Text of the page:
Our Emotional Health

 “How long, O Lord? Will you forget me forever?....But I have trusted in your steadfast love."
Psalm 13:1a,5a
Emotions are an important part of being human. The question we run into is how should we understand our emotions and handle them in a healthy way? We don’t want to play on the emotions or downplay the emotions. We don’t want to make the emotions all-important, but we don’t want to make them unimportant either. How can we legitimize our emotions without being emotionally led? How can each of us live an emotionally healthy life? In Psalm 13, David models two critical aspects of emotional health: emotional honesty and emotional stability.

It's easy for us to think, “If I'm going to be emotionally healthy, then I've got to be honest with my emotions, but if I'm honest with how I'm feeling, then I can't be stable.” At the same time we can go to the other extreme and think, “To be emotionally healthy I've got to be stable, but if I'm trying to be stable then I cant be honest with how I'm feeling.” David shows us how to have both honesty and stability and why we need both to live an emotionally healthy life.

Emotional Honesty: In the animated hit movie, Inside Out, 11-year-old Riley moves from her hometown and is forced to take a journey towards emotional honesty. During the movie you’re taken into Riley’s head (her emotional control center), and her different emotions are personified as different characters named: Anger, Disgust, Fear, Sadness and Joy. It shows how Joy is so busy trying to keep things happy and upbeat for Riley and trying to keep Sadness away from the controls, that both Sadness and Joy are lost in long-term memory land. Yet, what Joy comes to realize by reviewing some of Riley’s most happy memories, is that it was through the times of Riley expressing her sadness that her family and friends were there for her, which in turn led to her feeling better. Joy realizes that to help Riley, somehow she needs to get Sadness back into the control center. In other words, the only way for Riley to be healed is for Riley to be honest with how she’s really feeling about the move. In the first half of Psalm 13, you see David doing the same thing. David feels forsaken and abandoned by God, but instead of denying his emotions and pretending that everything is fine, he’s honest before God in prayer.

David avoids the ancient error of Stoicism. The Stoics taught that the emotions were part of the lower self and that in order to successfully go through life you needed to suppress your emotions. But that is to deny an important part of who we are as image bearers of God. Unfortunately, this error can creep into the church. The church can hinder people from experiencing emotional health because they can unintentionally create a community where a person can’t be emotionally honest. There needs to be an outlet for the emotions, because denying the emotions either leads a person to blow up or to break down. Being honest doesn’t mean being hurtful. That’s why Paul said, “Be angry but do not sin” (Ephesians 4:26). There’s a difference between being abusive or manipulative with others and being honest with how you’re feeling. Just like there’s a difference between making your complaint to God, and complaining about God. Emotions aren’t intrinsically good or bad. They need to be processed and filtered and then brought honestly before God and others.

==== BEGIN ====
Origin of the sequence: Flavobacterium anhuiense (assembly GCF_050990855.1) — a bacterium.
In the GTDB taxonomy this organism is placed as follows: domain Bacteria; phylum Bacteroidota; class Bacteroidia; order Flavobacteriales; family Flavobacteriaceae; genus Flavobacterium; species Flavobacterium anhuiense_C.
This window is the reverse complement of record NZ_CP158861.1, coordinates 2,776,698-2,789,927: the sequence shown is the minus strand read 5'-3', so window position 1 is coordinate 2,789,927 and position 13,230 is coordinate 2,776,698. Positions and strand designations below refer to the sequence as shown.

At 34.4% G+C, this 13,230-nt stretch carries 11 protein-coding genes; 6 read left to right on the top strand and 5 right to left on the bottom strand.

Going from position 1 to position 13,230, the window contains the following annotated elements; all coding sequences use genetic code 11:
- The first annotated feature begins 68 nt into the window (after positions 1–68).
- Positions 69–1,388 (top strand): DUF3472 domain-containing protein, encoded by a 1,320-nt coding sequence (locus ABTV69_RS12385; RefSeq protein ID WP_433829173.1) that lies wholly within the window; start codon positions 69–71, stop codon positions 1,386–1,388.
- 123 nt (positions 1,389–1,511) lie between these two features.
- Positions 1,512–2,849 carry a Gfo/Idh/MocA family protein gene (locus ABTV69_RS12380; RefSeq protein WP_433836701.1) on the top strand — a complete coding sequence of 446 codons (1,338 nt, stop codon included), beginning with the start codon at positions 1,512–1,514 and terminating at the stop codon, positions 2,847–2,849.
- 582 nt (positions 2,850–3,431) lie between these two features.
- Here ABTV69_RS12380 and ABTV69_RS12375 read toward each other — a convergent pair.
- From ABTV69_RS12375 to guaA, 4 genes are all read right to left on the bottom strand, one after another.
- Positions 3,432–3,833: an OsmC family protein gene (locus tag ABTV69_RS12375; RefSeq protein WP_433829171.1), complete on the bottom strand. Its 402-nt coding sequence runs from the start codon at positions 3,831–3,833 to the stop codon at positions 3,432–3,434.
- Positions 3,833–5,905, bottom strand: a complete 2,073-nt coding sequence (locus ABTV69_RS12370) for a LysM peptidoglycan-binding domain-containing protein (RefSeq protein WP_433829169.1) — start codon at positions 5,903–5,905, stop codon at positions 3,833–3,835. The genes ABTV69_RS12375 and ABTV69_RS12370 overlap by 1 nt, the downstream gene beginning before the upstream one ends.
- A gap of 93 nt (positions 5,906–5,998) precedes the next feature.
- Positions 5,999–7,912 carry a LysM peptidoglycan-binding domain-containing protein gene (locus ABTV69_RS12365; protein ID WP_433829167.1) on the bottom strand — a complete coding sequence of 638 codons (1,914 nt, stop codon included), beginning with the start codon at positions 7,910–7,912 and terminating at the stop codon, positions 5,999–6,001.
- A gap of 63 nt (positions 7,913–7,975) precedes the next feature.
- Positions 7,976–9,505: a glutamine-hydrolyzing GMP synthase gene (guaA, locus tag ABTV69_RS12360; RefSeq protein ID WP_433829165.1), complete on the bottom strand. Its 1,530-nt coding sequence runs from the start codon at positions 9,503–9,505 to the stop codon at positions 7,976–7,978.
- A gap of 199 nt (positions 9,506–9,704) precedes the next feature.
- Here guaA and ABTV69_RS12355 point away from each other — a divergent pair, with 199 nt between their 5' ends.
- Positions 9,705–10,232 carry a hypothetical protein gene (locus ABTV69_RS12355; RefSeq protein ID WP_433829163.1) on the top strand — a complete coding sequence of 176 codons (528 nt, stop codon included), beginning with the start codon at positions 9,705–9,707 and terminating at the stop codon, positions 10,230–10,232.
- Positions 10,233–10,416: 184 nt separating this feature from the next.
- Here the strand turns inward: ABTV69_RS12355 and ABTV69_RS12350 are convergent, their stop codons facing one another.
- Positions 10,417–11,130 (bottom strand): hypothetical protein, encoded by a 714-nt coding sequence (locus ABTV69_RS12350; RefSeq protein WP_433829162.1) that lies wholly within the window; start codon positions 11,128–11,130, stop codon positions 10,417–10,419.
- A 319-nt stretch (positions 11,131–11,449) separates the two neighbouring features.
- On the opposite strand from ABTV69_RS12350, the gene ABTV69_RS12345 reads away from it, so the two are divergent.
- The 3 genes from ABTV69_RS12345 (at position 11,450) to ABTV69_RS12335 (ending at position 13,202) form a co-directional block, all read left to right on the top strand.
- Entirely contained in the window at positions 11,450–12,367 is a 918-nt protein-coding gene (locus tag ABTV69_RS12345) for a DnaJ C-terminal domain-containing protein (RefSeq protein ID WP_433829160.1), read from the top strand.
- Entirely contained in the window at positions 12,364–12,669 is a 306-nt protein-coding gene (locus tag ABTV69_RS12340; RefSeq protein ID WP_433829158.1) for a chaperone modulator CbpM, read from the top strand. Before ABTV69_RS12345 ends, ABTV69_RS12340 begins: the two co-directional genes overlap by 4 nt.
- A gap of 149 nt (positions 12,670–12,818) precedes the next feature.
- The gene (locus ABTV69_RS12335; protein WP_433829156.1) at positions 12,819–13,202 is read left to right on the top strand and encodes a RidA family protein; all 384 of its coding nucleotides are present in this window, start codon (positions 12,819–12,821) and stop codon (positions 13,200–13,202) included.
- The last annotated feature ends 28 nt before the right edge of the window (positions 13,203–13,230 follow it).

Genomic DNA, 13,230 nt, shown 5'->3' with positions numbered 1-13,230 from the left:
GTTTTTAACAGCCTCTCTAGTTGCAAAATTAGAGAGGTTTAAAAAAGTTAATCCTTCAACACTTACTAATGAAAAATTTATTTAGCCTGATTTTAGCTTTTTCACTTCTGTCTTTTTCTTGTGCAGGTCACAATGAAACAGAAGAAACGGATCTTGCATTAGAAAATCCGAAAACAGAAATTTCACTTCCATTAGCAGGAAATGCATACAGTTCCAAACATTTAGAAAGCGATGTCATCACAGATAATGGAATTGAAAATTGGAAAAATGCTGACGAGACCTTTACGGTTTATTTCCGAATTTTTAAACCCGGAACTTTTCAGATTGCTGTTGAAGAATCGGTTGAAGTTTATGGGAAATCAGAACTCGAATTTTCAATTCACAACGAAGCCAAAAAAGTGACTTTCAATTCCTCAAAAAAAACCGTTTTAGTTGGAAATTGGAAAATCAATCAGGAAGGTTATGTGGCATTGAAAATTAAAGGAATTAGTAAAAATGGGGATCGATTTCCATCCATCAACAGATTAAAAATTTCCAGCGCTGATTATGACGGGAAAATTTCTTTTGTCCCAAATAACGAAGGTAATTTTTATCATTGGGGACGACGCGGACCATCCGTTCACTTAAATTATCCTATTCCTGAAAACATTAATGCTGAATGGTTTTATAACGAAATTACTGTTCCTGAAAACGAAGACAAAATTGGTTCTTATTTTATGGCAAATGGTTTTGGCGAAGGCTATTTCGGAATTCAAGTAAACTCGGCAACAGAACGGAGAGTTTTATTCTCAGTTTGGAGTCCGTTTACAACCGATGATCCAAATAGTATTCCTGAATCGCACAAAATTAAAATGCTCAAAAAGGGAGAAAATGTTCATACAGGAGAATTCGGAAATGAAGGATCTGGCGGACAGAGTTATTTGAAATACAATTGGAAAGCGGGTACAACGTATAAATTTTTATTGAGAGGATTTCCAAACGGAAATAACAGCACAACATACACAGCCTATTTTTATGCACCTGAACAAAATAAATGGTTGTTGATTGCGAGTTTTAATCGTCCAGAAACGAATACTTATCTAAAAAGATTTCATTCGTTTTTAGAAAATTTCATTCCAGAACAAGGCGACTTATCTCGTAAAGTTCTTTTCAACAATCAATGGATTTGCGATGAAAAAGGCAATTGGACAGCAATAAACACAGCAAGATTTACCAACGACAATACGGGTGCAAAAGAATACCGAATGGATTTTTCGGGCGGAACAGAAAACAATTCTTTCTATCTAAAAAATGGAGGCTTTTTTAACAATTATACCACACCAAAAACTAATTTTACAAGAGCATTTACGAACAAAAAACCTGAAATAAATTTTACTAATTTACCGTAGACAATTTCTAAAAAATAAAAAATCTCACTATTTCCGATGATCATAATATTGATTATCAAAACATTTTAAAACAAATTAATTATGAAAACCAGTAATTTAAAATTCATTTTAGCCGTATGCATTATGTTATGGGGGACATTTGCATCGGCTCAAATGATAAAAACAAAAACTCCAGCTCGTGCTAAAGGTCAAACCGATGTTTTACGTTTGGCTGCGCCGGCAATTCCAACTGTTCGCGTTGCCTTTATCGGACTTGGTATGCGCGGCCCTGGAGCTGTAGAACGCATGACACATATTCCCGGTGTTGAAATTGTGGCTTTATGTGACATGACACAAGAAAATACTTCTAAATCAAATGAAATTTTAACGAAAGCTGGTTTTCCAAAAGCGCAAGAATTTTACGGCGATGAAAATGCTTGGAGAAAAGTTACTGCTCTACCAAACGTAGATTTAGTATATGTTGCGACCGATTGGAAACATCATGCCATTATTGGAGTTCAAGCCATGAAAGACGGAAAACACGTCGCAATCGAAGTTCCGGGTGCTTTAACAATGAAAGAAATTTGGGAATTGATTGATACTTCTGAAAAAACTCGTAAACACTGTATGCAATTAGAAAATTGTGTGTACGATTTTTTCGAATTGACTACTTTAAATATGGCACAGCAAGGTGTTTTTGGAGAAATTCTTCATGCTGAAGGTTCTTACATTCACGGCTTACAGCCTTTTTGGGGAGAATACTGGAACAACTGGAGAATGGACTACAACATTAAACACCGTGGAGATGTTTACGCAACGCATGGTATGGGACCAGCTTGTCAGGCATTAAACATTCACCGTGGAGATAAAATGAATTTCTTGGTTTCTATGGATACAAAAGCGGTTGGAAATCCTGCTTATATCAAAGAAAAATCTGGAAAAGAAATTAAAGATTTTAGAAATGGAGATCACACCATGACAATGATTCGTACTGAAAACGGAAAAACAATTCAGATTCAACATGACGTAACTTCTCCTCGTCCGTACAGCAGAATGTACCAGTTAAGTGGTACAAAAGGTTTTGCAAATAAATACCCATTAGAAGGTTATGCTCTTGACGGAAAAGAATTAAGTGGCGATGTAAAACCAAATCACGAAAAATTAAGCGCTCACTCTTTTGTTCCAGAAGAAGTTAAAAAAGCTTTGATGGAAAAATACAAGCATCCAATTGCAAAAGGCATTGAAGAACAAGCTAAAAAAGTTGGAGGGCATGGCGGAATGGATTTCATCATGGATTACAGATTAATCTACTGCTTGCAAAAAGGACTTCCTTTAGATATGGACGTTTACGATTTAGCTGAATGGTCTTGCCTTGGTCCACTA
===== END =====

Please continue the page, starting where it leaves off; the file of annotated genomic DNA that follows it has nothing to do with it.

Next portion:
Emotional Stability: David is honest with his emotions, but we see towards the end of the Psalm that they are not going to rule him. In the second half of the Psalm, we see David experiencing emotional stability even though his situation hasn’t changed. Because David’s heart is clinging to the steadfast love of the Lord, he’s able to rejoice and sing. David avoids both Stoicism and emotionalism. His feelings are saying one thing and the truth is saying another, and he’s letting the truth win. Emotional stability is letting the truth be our highest authority, not our feelings. Because people’s emotions are tied to what their hearts trust in and are committed to, the way to find emotional stability is to be ultimately committed to something, and trust in something, that is unshakeable and unchangeable. This is what David found in the love of God. It is steadfast. Stable.

This is the love that finds its greatest demonstration in the cross of Jesus. The cross of Jesus both displays God’s love and the emotional health of Jesus. There on the cross, Jesus cried out, “My God my God why have you forsaken me.” There’s the honesty. But he also said, “Into your hands I commit my spirit.” There’s the stability. And while in the Psalm, David felt forsaken; there on the cross Jesus was forsaken. He temporarily lost the Father’s embrace so that all who believe in him could be forgiven and always have it. Jesus died so that everyone who trusts in him could know that when God feels distant, he really isn’t, and when it feels like God has forsaken you, he really hasn’t. The Christian faith offers us the path to emotional health. It offers us the God of steadfast love and the Wonderful Counselor who we can be completely honest with and find lasting stability in.  
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